Please visit the Instructions for Authors page before submitting a manuscript. The Article Processing Charge (APC) for publication in this open access journal is 2000 CHF (Swiss Francs). Submitted papers should be well formatted and use good English. Authors may use MDPI's English editing service prior to publication or during author revisions.

Keywords

  • vegetables, fruits and herbs
  • post-harvest technology and durability, quality and organoleptic evaluation
  • new technologies for conservation, storage and processing
  • post-harvest stability
  • nutritional, organoleptic and health properties
  • product quality and safety
  • disorders, diseases and post-harvest protection
  • non chemical and chemical control
  • factors before harvest affecting post-harvest quality

Published Papers (4 papers)

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Research

Article
The Effect of Microwave Treatment on Germination and Health of Carrot (Daucus carota L.) Seeds
Agronomy 2021, 11(12), 2571; https://0-doi-org.brum.beds.ac.uk/10.3390/agronomy11122571 - 17 Dec 2021
Viewed by 327
Abstract
The aim of the study was to evaluate the effect of microwave treatment on seed germination and health of carrot seeds using two seed lots naturally infected with the pathogens Alternaria dauci and A. radicina. Seeds of cv. Amsterdam and cv. Berlikumer [...] Read more.
The aim of the study was to evaluate the effect of microwave treatment on seed germination and health of carrot seeds using two seed lots naturally infected with the pathogens Alternaria dauci and A. radicina. Seeds of cv. Amsterdam and cv. Berlikumer varied in seed germination at the final count (50% and 29%, respectively), and seed infestation with A. radicina (38% and 5%, respectively). For treatment, seeds were placed in a Petri dish (dry treatment) or in a beaker with distilled water (wet treatment) and irradiated at power output levels 500, 650 and 750 W for 15, 30, 45, 60, 75, and 90 s. Germination and health were determined in treated and untreated (control) seed samples. Wet treatment controlled seed-borne fungi more efficiently than dry treatment. However, the exposure duration longer than 60 s frequently resulted in deterioration of seed germination. The highest seed germination in cv. Amsterdam was observed after microwave wet treatment at power output levels of 500 W for 75 s (81%), 650 W for 45 s (85%), and 750 W for 60 s (77%), whereas in the case of cv. Berlikumer this occurred when wet seeds were treated at 500 and 650 W for 60 s (46% and 43% respectively). Treating seeds soaked in water with microwaves for a period longer than 30 s, regardless of the power output, significantly decreased seed infestation with Alternaria spp. in both samples. Full article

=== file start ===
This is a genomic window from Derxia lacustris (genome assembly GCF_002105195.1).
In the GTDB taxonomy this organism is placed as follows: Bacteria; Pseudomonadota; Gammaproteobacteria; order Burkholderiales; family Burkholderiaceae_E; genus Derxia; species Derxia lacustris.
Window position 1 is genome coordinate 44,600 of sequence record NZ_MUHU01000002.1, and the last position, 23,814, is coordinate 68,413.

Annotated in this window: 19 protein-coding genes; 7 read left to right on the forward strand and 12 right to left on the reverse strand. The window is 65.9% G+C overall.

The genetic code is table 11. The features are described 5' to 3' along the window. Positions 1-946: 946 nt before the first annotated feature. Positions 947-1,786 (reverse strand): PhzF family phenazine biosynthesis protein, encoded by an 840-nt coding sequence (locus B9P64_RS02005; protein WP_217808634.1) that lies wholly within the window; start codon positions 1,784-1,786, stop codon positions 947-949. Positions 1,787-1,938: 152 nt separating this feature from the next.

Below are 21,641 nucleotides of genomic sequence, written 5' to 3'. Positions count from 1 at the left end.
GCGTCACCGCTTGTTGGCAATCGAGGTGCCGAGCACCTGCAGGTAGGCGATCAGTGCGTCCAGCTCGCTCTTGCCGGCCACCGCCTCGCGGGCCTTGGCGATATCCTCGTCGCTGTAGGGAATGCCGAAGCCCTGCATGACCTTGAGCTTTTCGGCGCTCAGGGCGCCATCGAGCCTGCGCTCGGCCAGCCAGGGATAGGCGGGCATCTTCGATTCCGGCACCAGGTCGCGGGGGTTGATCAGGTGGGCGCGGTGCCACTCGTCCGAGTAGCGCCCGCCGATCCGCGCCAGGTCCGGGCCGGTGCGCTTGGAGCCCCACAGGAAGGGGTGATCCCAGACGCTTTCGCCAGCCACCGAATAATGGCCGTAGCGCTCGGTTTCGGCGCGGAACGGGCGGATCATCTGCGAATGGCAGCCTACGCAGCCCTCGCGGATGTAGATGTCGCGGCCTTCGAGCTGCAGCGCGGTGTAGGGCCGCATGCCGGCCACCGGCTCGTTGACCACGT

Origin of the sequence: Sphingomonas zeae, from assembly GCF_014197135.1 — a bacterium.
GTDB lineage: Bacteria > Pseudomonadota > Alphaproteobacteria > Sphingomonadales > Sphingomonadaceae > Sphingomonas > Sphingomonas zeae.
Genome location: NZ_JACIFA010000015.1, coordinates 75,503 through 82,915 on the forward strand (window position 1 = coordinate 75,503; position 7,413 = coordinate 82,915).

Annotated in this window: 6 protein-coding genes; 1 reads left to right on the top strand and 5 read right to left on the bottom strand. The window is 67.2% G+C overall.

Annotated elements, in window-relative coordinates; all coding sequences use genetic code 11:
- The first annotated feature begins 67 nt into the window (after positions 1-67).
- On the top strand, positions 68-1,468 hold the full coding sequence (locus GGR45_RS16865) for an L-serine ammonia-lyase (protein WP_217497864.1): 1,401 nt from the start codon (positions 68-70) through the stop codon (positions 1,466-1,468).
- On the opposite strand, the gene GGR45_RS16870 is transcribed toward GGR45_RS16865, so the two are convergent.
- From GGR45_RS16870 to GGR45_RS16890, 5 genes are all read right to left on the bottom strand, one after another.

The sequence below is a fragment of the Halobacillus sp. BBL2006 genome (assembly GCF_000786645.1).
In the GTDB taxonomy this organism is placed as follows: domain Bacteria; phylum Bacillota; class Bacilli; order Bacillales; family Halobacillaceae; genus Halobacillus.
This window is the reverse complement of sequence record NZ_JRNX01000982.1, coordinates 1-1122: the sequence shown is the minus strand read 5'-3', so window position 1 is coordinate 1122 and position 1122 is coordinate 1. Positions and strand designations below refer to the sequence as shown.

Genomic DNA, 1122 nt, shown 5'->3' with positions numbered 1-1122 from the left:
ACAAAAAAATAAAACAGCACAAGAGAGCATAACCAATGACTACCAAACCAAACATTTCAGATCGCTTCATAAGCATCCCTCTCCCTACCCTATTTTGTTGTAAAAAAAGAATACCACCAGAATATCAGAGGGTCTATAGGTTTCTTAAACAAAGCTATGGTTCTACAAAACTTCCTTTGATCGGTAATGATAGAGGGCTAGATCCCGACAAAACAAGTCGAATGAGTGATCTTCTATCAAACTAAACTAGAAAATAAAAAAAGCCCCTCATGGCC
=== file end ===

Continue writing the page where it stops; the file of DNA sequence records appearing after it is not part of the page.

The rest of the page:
Article
Chemical Composition of Fir, Pine and Thyme Essential Oils and Their Effect on Onion (Allium cepa L.) Seed Quality
Agronomy 2021, 11(12), 2445; https://0-doi-org.brum.beds.ac.uk/10.3390/agronomy11122445 - 30 Nov 2021
Viewed by 380
Abstract
Botrytis allii and B. cinerea are important seed-transmitted pathogens of onion. The aim of this study was to determine the chemical compositions of fir, pine and thyme essential oils and evaluate their effects on the germination, vigour and health of onion seeds. Gas [...] Read more.
Botrytis allii and B. cinerea are important seed-transmitted pathogens of onion. The aim of this study was to determine the chemical compositions of fir, pine and thyme essential oils and evaluate their effects on the germination, vigour and health of onion seeds. Gas Chromatography/Mass Spectroscopy was used for the analysis of the oils’ chemical compositions. Seed germination, vigour and health tests were performed on untreated seeds and on seeds treated with volatile compounds of the oils applied at a concentration of 0.2 µL cm−3 for 6, 12, 24, 48 and 72 h or at a concentration of 0.4 µL cm−3 for 3, 6 and 12 h. The main components of fir oil were bornyl acetate (55.5%) and α-pinene (15.6%), pine oil contained mostly α-pinene (35.5%) and β-pinene (18.6%), and thymol (34.2%) and p-cymene (26.2%) prevailed in thyme oil. Almost all treatments significantly reduced seed infestation with Alternaria alternata and Fusarium spp., and some effectively controlled Botrytis spp., however, seed health improvement was usually associated with deterioration of seed germination and vigour. Only treatment with fir oil at a concentration of 0.2 µL cm−3 for 6 h effectively controlled seed-borne pathogens and positively affected seed germination. Considering the beneficial effect of the oils on seed health, further studies are necessary in order to establish the optimal conditions for onion seed treatment. Full article
Article